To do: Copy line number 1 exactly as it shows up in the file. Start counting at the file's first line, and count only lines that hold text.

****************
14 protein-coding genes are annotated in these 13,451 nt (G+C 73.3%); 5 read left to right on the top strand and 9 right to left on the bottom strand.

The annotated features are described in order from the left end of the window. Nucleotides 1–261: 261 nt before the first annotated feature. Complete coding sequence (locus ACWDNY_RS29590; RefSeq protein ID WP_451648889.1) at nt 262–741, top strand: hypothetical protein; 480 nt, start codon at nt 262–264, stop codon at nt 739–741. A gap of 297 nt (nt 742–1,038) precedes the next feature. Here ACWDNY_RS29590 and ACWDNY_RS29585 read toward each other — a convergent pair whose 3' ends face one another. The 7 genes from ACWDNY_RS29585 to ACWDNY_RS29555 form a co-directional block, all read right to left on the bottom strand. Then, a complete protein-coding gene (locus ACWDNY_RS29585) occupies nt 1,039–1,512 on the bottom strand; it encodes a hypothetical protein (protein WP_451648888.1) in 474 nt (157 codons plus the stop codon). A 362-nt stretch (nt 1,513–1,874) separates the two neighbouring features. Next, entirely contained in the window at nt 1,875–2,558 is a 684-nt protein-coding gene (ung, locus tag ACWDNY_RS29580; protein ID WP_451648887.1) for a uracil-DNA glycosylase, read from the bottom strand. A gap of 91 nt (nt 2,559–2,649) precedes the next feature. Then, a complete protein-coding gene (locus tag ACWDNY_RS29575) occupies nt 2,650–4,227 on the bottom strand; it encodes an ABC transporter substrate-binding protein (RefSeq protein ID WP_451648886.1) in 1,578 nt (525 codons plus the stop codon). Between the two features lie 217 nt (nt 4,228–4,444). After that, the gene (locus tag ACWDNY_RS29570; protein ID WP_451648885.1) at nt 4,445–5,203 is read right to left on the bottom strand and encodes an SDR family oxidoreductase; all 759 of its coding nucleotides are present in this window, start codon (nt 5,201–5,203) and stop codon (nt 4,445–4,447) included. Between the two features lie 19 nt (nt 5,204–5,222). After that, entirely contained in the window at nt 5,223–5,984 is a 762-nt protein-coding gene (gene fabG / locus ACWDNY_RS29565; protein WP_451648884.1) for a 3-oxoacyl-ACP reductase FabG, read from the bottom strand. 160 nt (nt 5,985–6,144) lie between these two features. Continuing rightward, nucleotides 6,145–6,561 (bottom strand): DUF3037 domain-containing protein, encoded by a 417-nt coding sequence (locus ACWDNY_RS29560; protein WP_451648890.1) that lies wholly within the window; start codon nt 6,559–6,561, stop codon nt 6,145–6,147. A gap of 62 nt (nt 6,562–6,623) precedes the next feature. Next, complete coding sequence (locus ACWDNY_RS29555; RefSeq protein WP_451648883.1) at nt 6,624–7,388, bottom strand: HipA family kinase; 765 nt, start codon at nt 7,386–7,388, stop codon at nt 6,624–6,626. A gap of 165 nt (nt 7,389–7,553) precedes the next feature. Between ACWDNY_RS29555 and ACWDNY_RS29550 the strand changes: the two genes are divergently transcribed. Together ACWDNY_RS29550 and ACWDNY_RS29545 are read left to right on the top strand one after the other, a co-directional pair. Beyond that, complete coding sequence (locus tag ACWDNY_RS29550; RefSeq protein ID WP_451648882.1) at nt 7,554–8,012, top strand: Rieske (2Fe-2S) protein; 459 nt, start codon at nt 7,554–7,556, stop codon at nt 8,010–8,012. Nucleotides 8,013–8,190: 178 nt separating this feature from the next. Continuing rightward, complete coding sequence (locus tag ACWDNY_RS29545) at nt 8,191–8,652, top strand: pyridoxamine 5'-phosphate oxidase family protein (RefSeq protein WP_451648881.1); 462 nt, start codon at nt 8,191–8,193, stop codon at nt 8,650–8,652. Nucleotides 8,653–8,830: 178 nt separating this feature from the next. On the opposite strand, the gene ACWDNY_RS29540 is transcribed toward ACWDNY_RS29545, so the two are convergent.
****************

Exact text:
14 protein-coding genes are annotated in these 13,451 nt (G+C 73.3%); 5 read left to right on the top strand and 9 right to left on the bottom strand.